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Free Speech: Why does it matter? | Chapter 12


Published October 3, 2022

Freedom of speech is an important part of a prosperous life. In the United States, we have the freedom to say pretty much whatever we want, as long as it doesn’t directly harm others. But what counts as harm? Some want the government to have the power to ban offensive speech, but this would give it immense powers that threaten our very prosperity.

Discussion Thread:

What is the difference between speech prohibited by the government, and speech you personally do not like? 

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What does prosperity look like? A purpose in life. Enough money to take care of all your wants and needs. And a government that monitors how you choose to express yourself so they can throw you in jail if they don’t like what you say or believe? 

That doesn’t sound right.

Freedom of speech is an underrated part of a prosperous life. In the U.S., we’re pretty much free to say whatever we want, as long as our speech doesn’t harm others. But what counts as “harm”? 

Meet Doug. The government prohibits speech that advocates for the immediate use of force against someone. So, if we start telling everyone to throw assorted fruit at Doug, that’s a problem.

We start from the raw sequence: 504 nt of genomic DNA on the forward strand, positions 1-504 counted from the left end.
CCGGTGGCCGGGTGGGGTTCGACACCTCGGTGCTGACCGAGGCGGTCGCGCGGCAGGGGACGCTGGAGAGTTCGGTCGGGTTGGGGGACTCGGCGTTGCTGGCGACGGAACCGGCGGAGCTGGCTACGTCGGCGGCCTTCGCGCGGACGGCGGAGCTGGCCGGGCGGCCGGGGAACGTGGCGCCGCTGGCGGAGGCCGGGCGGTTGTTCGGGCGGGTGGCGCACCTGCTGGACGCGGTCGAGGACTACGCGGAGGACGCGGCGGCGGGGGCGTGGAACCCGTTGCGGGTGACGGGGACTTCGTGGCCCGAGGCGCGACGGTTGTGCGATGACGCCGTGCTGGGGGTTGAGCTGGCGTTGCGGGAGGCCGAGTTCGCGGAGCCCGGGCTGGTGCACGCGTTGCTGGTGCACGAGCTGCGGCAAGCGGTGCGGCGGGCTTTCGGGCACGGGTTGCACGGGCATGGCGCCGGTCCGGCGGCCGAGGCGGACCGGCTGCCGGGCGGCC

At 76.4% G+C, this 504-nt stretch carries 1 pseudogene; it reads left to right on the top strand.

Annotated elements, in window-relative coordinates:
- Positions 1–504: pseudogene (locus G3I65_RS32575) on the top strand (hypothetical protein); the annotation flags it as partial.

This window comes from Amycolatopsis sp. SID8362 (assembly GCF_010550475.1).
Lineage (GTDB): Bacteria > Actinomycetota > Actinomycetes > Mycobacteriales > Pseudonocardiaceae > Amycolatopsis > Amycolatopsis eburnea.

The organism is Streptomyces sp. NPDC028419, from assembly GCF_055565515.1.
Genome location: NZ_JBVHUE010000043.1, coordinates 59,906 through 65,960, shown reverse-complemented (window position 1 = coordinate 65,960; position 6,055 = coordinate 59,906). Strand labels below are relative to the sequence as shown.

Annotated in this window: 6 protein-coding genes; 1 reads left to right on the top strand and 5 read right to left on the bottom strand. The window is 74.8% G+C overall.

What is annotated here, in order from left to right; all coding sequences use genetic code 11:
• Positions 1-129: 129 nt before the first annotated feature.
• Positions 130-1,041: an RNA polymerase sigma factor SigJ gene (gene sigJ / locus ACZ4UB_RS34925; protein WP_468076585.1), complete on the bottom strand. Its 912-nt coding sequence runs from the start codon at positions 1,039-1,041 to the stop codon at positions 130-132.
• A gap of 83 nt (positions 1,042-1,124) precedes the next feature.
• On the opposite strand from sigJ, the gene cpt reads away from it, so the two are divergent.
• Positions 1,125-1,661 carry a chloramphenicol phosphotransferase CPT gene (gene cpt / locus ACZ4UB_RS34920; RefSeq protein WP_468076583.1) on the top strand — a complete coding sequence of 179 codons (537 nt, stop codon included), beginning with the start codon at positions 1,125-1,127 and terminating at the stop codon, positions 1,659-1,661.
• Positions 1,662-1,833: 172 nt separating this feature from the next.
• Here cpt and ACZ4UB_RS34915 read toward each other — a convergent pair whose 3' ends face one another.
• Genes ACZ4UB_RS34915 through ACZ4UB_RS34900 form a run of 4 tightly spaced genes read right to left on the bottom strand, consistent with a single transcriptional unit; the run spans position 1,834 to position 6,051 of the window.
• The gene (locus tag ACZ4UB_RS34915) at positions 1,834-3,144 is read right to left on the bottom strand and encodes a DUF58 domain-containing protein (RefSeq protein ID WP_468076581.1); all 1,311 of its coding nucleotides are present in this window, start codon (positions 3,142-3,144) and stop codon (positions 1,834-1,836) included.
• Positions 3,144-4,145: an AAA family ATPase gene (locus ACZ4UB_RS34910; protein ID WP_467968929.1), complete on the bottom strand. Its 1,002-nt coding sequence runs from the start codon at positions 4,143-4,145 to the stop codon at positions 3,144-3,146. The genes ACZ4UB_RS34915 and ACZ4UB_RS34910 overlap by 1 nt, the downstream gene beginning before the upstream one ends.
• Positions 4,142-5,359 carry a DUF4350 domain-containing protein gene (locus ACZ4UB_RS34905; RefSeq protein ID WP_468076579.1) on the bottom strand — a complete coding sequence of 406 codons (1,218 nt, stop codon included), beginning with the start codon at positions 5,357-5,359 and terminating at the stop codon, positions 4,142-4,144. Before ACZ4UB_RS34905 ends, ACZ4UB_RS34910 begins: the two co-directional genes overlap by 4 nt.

There are also laws that prohibit lying about someone to damage their reputation—also known as “defamation.” We can’t go on the news and say Doug steals money from the children’s hospital and uses it to buy illegal exotic pets. Unless Doug actually does do that…

We also can’t tell Doug we’re selling him a zebra when it’s actually a horse with stripes painted on it. First of all, the horse deserves better. Second, that’s fraud. 

So the government says you can’t threaten, defame, or defraud people, but what about hurting another person’s feelings? In some countries, the government does punish people who say hateful or offensive things. 

But when a government has the power to prevent speech it doesn’t like, what stops them from preventing speech that, say, criticizes the government? That level of power is a big threat to freedom and future prosperity. 

Of course, government censorship isn’t new. Throughout history, from the Spanish Inquisition to Soviet gulags, people who said or believed things that offended the government or the official state religion were arrested. Some were even executed. 

Ultimately, these practices stifled progress and innovation. People didn’t look for ways to make the world better because it was risky to question the way things worked. That would suggest the government wasn’t doing a good job, and that wasn’t allowed. Diversity of thought was basically banned. Progress stalled. Prosperity faded. 

Today, Americans are free to speak out against the government. We can practice our chosen religion, spend time with whomever we want, and proudly believe bigfoot is not an urban legend. 

With freedom of speech, we have freedom to disagree. And we don’t need the government to dictate which side we’re on. If someone’s anti-bigfoot stance offends us, we’re free to boycott them and their business. 

Keeping the power with the people through freedom of speech helps new ideas flourish and promotes prosperity for all. Even Doug.